Over the New Year break while I was browsing at the Southbank Poetry Library, I noticed a sign on the door about recent thefts. Apparently the staff have had to do bag searches because this has been a problem over the past few months. I have to admit I was as much surprised as I was annoyed. Surprised because I didn’t think the type of people who would appreciate poetry would be the type to steal books. This isn’t an entirely unjustified thought, when you consider that during the 2011 riots, it was interesting to note how all the shoes/ clothes/ food shops at Clapham Junction were shown on the news being broken into and looted, leaving only the Waterstones bookstore untouched among the chaos. Incidentally, that particular store has now closed.

I’ve also noticed when I go book shopping myself, in any of the numerous Waterstones/ Foyles stores in central London, that the poetry section at any branch is not only small, but virtually empty. Of course, this might be something to do with shoppers buying poetry ebooks or shopping through Amazon, but I’d always assumed that poetry catered for a small market anyway. So, while the guilty part of me has to admit I was happy to note how popular poetry actually is, it really annoyed me to think of people stealing from poets who work hard, and often for no profit! Poetry is mostly a labour of love – a love of performing live, a love of the spoken word, an appreciation of having a nicely printed and bound collection of work… all to be nicked by some inconsiderate person, albeit with good taste!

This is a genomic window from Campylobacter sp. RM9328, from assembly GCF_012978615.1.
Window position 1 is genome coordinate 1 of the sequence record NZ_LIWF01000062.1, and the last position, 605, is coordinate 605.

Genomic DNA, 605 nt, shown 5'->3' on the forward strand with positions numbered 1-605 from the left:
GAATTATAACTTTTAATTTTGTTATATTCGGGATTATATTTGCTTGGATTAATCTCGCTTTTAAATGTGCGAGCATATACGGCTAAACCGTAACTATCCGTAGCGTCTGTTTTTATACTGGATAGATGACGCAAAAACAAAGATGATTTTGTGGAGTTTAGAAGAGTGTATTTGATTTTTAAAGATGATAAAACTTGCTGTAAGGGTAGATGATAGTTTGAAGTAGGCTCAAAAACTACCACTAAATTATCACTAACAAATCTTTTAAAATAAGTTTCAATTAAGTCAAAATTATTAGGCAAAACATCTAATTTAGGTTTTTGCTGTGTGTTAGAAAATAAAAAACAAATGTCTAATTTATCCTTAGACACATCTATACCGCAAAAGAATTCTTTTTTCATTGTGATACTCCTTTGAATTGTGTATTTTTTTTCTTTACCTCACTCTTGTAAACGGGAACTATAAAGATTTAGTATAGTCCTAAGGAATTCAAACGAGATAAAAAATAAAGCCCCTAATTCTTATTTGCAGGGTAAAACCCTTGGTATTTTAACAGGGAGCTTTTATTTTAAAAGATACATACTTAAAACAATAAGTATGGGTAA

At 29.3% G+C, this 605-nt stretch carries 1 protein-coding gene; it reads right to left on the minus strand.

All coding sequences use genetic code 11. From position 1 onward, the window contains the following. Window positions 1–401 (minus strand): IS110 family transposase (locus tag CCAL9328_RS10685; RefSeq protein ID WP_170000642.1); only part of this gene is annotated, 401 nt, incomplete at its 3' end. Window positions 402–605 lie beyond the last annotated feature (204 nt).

About Leilanie Stewart

Leilanie Stewart is an author and poet from Belfast, Northern Ireland. She has written four novels, including award-winning ghost horror, The Blue Man, as well as three poetry collections. Her writing confronts the nature of self; her novels feature main characters on a dark psychological journey who have a crisis of identity and create a new sense of being. She began writing for publication while working as an English teacher in Japan, a career pathway that has influenced themes in her writing. Her former career as an Archaeologist has also inspired her writing and she has incorporated elements of archaeology and mythology into both her fiction and poetry. In addition to promoting her own work, Leilanie runs Bindweed Magazine, a creative writing literary journal with her writer husband, Joseph Robert. Aside from publishing pursuits, Leilanie enjoys spending time with her husband and their lively literary lad, a voracious reader of sea monster books. CONNECT WITH ME ON SOCIAL MEDIA: https://mailchi.mp/75c5a1ad6956/leilanie-stewart-author-info

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